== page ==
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Jamaal Carryl

Student Letter to U.S. Congressman Amo Houghton

By: Jamaal Carryl
College Now Course - SCI 1

December 2, 2003

Mr. Amo Houghton
1111 Longworth House Office Building
Washington, DC 20525
Phone: 202-225-3161

Dear Mr. Houghton:

My name is Jamaal Carryl, and I am writing this letter to address my concern with space exploration. After watching the unfortunate and demeaning event of the Columbia Space Shuttle, I have been reading and hearing about possible changes to the Space program. The biggest possible change, and the one from which I grasp has come under debate, is the change of the exploration process from manned to unmanned. After reviewing the details, I would like to voice my support for manned space exploration.

After watching the innovative and captivating film, October Sky, the topic of space exploration has in some ways confirmed my support for manned flights. As I watched the film that saw a boy by the name of Homer, fight, change his views about a nerd, and fight the opinions of his hometown, all in the name of flying a rocket into the sky, it confirmed for me that sometimes just the experience of doing something is often worth the risk. In Homer's case, the risk was to lose the respect and love of his dad and town people. Nevertheless, he looked at the risk and did it anyway because it also contained a life change experience than he knew he would treasure forever. This is just like manned space exploration. The few that get to go to space know ahead of time the risk of losing, in this case their lives, but many do it anyway because they know the experience would be something that would change their lives forever. In both cases, Homer or people could just have observed these things, unmanned shuttles, a rocket on TV, but they knew the experience just would not be the same.

For most of the early history of the world rulers, historians, scientist and even the average person, have often wondered what the skies above us contain. Moreover, for many of those people in early history they ended up going their entire lives without the opportunity to find out. However, for people after the 1960's, this was no longer just a dream or wonder. Today, only a select few people get to go to space and explore what lies beyond the skies of their cities. This is my first reason why I think we should have manned space exploration. It is a good opportunity for people to learn about what is out there, but more importantly, it is the experience of being out there. The opportunity to see different planets, stars, comets, is an experience that no high priced advance technology can bring to such a magnitude as being up there and close to it. I am aware that an unmanned shuttle would be able to pick up the same basic information and report it back to us; it would not provide the experience that many have died dreaming of, even if it is just for a select few.

To some extent, I guess it puts the question on the table of whether or not an experience of a lifetime is worth the risk in loss of life. Pondering the question, I have to say yes. Why, you might ask? Because these people knew going in what the risks were and decided to stay committed to it anyway. They felt that the experience was something that they really wanted, and for some, many have prayed and dreamed for. While it doesn't mean they don't value their life, it means that they would be happy to die for what they desire a lot. It is just like our great national military. The proud men and women of our country many times join the ranks because they want the experience of taking part in the various things it offers. However, it comes with the same risk as the manned space exploration program, loss of life. Knowing the risk, our proud men and women sign on the dotted line for "X" amount of years anyway. Also, looking at the money issue, while space exploration costs a lot, it results often do not involve as much death, and has more wide spread support. The military spread huge amounts of money, and it results in many deaths most times, and often does not have wide spread support. If we could just look to advance the shuttle, perhaps by making them reusable, we could save money that way. So, if the military isn't under debate, why should manned space flights be? After all, you will find that more than double the amount of people die in the military during a war or operation in another country than in and space accidents. Perfect example, seven people died in the tragic Columbia space shuttle accident. Compare that to as many as 4-12 soldiers that die every day in the current post war efforts in Iraq.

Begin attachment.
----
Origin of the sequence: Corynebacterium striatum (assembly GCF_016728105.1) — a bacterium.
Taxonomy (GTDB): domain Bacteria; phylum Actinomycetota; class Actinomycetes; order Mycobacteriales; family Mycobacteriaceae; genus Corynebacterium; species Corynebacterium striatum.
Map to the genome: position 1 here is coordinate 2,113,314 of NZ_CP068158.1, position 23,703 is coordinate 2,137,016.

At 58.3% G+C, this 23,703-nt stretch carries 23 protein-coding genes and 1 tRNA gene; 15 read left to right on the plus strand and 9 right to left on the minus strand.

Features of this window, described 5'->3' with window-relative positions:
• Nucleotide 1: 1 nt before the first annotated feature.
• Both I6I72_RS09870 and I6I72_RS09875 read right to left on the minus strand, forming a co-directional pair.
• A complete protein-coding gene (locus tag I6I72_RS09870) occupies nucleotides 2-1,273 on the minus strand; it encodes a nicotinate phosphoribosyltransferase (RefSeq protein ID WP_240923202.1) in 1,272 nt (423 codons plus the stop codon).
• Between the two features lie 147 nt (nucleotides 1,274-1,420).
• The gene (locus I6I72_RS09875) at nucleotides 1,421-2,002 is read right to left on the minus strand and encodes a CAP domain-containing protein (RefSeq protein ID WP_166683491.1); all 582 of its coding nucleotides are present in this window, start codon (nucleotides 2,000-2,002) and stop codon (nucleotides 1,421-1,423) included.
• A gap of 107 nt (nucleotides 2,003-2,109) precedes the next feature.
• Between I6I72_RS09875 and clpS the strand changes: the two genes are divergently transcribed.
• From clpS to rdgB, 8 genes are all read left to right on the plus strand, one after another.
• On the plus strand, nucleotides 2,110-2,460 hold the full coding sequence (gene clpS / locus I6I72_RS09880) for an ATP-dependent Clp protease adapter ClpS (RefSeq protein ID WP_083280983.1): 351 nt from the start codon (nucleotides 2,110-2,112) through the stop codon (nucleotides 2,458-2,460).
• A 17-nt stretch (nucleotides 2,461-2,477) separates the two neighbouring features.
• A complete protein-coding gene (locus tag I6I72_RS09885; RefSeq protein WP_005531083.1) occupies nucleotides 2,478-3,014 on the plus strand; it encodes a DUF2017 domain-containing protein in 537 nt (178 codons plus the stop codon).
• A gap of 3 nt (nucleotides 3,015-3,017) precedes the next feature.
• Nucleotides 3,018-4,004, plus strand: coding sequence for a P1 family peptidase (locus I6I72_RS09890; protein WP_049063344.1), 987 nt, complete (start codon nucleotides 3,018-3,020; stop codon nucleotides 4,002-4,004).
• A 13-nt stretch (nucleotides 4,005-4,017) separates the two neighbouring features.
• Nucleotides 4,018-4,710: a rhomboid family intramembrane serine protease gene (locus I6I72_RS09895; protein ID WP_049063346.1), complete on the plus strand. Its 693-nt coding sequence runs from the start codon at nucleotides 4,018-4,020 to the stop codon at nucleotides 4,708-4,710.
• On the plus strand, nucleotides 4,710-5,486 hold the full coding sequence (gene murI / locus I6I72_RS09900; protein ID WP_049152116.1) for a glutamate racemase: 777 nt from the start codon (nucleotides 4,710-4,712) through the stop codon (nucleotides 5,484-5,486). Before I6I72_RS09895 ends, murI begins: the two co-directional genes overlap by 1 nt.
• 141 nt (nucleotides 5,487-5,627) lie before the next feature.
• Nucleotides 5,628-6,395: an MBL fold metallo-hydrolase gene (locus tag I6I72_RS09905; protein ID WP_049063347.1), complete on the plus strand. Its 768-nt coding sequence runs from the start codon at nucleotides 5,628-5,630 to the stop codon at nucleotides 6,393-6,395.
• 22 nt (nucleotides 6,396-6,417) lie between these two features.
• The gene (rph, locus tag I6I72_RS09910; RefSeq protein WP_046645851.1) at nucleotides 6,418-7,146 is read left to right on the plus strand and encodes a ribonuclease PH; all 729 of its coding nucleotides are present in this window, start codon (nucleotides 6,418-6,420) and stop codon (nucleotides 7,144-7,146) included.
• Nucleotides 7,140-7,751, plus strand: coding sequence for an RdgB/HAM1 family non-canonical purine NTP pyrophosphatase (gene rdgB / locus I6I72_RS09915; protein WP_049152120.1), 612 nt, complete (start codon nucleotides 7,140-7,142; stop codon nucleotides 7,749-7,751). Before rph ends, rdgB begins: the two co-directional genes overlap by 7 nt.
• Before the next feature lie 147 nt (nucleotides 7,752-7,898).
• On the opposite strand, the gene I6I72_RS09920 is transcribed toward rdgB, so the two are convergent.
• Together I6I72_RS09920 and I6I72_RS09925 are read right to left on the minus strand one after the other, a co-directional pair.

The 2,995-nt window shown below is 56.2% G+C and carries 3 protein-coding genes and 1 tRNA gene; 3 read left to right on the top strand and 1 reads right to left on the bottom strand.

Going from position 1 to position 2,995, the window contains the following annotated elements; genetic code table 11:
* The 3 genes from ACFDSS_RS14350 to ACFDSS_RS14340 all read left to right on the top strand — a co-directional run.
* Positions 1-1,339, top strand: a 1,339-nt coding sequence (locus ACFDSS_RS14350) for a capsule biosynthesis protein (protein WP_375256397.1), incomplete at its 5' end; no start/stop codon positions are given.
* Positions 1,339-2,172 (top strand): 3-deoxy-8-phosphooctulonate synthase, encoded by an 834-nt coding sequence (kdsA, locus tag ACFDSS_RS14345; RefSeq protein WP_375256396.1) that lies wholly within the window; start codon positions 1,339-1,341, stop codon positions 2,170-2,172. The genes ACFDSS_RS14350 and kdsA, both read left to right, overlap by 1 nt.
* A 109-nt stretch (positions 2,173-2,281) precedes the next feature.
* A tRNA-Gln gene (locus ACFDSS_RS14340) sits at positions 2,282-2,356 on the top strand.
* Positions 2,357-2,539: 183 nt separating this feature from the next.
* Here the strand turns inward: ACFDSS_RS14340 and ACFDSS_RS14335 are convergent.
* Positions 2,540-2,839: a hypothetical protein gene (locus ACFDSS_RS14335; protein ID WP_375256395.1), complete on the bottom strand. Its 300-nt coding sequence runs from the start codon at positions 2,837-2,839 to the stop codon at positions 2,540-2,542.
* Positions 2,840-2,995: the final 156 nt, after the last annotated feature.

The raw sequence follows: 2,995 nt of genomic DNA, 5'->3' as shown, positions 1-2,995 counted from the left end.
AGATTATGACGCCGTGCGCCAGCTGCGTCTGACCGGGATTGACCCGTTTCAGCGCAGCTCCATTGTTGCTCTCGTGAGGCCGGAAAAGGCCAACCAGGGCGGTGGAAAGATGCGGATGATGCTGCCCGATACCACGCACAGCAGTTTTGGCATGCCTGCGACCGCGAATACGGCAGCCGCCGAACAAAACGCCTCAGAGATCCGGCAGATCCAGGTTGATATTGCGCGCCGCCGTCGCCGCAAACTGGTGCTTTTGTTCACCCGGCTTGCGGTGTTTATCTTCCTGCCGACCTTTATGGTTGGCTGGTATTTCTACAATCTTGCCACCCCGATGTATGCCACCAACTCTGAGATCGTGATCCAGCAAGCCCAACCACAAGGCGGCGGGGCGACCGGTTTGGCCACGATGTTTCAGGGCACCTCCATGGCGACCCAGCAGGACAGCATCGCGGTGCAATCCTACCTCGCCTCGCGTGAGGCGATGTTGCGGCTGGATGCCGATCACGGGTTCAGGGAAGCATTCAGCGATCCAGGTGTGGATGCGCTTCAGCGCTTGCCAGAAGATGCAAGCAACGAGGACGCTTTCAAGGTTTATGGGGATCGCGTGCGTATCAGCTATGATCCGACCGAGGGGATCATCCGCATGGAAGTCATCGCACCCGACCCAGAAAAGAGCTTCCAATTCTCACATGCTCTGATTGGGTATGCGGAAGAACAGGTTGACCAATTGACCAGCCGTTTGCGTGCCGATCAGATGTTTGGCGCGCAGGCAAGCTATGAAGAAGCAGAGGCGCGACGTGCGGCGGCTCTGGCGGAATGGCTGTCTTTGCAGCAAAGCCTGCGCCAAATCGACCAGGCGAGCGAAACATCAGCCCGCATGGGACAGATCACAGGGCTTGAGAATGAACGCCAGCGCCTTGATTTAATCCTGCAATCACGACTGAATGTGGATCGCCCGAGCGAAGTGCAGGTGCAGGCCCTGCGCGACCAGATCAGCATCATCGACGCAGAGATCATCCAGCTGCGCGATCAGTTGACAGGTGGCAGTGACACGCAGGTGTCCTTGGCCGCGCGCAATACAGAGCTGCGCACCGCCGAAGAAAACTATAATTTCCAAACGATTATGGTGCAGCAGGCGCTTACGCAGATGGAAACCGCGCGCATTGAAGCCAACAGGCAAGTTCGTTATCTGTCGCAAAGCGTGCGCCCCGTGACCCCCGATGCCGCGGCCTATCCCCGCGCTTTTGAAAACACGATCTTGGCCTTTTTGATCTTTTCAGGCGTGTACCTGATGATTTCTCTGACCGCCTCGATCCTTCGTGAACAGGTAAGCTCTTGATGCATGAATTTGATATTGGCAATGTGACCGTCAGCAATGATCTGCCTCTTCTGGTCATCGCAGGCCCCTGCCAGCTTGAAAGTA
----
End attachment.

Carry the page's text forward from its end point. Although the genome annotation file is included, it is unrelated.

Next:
With that said, I, Jamaal Carryl, urge you, I beg you, to leave the space program the way it is with manned flights. I hope that my views and other information above will not only show just how strongly I feel about the matter, but also how others felt in history and why they thought the experience was worth the risk. I know money is a big issue and one that I did not address much, and that is because I feel that you cannot measure everything by a dollar sign. I am aware that manned exploration is a tremendous expense, but some things are worth spending for. This is one of them. After all, look at people here in America. We buy huge SUV's with big TV's that burn money as fast as we get it, just for the sake of having an SUV. The manned program is something that I think we can squeeze in.


Jamaal Carryl